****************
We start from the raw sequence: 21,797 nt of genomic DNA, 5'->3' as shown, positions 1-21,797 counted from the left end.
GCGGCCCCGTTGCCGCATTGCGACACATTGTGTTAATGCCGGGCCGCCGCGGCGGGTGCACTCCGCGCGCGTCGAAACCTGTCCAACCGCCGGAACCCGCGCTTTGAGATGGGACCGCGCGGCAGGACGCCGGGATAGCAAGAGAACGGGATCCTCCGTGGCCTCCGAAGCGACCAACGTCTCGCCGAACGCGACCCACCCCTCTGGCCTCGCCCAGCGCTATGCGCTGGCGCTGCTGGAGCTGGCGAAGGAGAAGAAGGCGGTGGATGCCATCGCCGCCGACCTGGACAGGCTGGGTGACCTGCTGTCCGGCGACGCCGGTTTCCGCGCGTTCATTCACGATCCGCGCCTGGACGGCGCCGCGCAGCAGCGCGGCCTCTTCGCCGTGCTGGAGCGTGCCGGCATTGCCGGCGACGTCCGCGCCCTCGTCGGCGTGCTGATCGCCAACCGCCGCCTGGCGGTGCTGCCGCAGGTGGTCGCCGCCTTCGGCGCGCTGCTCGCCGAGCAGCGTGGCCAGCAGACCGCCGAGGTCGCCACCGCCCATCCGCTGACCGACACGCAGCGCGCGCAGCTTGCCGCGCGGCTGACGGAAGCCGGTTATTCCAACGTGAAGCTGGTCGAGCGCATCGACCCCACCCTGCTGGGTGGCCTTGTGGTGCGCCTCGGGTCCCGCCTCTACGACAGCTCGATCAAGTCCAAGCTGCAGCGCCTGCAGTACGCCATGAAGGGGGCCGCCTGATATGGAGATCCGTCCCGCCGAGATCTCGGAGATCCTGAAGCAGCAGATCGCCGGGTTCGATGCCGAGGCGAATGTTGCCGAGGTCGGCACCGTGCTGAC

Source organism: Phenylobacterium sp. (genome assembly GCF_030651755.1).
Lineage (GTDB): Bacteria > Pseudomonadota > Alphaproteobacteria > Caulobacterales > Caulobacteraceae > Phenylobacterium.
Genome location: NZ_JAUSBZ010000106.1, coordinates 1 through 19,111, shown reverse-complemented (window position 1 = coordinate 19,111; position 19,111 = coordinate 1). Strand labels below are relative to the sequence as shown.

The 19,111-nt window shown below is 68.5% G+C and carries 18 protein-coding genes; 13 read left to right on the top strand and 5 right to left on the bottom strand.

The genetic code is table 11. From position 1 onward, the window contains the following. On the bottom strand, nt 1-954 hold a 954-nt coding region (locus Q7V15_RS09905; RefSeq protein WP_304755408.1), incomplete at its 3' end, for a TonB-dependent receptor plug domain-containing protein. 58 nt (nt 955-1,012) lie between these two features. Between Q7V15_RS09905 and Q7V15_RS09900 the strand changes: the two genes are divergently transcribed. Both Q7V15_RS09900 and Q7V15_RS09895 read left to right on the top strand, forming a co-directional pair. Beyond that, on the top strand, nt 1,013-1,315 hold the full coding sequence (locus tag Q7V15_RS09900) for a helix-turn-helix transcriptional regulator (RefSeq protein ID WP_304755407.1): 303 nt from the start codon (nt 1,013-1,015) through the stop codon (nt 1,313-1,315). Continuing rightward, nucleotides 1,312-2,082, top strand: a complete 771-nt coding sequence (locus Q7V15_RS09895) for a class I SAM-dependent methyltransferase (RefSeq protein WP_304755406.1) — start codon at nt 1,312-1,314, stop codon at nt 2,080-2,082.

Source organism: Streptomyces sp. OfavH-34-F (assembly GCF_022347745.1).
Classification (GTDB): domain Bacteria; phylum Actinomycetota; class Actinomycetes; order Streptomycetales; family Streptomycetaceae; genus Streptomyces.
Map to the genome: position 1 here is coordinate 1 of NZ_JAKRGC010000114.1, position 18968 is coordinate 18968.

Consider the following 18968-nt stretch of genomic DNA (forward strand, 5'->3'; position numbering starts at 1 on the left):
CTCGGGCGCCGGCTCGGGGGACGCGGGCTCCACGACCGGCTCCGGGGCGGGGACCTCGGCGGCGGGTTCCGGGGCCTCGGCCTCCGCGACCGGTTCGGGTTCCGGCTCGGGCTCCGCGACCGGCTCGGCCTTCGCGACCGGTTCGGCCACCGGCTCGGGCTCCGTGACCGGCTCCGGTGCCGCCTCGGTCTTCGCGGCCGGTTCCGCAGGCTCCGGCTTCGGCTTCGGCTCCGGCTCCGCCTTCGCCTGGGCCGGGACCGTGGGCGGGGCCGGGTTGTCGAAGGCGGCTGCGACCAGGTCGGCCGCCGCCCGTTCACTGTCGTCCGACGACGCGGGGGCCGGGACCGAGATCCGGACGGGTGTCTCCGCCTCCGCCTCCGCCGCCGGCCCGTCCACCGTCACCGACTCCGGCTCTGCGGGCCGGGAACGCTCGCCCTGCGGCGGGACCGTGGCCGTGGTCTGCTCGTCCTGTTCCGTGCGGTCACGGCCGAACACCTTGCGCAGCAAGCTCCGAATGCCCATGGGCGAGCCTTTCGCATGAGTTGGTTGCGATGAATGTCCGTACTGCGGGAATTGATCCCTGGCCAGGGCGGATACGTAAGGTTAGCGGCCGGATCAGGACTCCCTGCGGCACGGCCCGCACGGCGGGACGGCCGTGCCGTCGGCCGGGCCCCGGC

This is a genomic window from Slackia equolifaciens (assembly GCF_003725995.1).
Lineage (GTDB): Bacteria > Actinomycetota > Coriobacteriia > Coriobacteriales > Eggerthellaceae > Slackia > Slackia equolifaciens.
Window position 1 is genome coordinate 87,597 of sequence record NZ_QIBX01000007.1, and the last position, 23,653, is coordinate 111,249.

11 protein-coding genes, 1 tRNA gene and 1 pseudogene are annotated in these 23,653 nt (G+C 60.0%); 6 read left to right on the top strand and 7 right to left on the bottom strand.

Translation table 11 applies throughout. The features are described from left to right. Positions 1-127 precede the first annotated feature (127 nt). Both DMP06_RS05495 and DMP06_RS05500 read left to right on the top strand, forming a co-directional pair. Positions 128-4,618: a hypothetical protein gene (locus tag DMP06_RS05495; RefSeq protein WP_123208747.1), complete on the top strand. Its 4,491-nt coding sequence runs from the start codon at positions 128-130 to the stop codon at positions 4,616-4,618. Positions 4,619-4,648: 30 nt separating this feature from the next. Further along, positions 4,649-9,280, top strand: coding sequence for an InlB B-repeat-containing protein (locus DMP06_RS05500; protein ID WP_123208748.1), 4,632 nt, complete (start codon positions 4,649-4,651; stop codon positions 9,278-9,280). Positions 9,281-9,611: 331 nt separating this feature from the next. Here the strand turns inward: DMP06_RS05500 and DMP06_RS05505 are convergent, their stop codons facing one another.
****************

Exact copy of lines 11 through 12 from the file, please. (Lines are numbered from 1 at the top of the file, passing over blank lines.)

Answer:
Consider the following 18968-nt stretch of genomic DNA (forward strand, 5'->3'; position numbering starts at 1 on the left):
CTCGGGCGCCGGCTCGGGGGACGCGGGCTCCACGACCGGCTCCGGGGCGGGGACCTCGGCGGCGGGTTCCGGGGCCTCGGCCTCCGCGACCGGTTCGGGTTCCGGCTCGGGCTCCGCGACCGGCTCGGCCTTCGCGACCGGTTCGGCCACCGGCTCGGGCTCCGTGACCGGCTCCGGTGCCGCCTCGGTCTTCGCGGCCGGTTCCGCAGGCTCCGGCTTCGGCTTCGGCTCCGGCTCCGCCTTCGCCTGGGCCGGGACCGTGGGCGGGGCCGGGTTGTCGAAGGCGGCTGCGACCAGGTCGGCCGCCGCCCGTTCACTGTCGTCCGACGACGCGGGGGCCGGGACCGAGATCCGGACGGGTGTCTCCGCCTCCGCCTCCGCCGCCGGCCCGTCCACCGTCACCGACTCCGGCTCTGCGGGCCGGGAACGCTCGCCCTGCGGCGGGACCGTGGCCGTGGTCTGCTCGTCCTGTTCCGTGCGGTCACGGCCGAACACCTTGCGCAGCAAGCTCCGAATGCCCATGGGCGAGCCTTTCGCATGAGTTGGTTGCGATGAATGTCCGTACTGCGGGAATTGATCCCTGGCCAGGGCGGATACGTAAGGTTAGCGGCCGGATCAGGACTCCCTGCGGCACGGCCCGCACGGCGGGACGGCCGTGCCGTCGGCCGGGCCCCGGC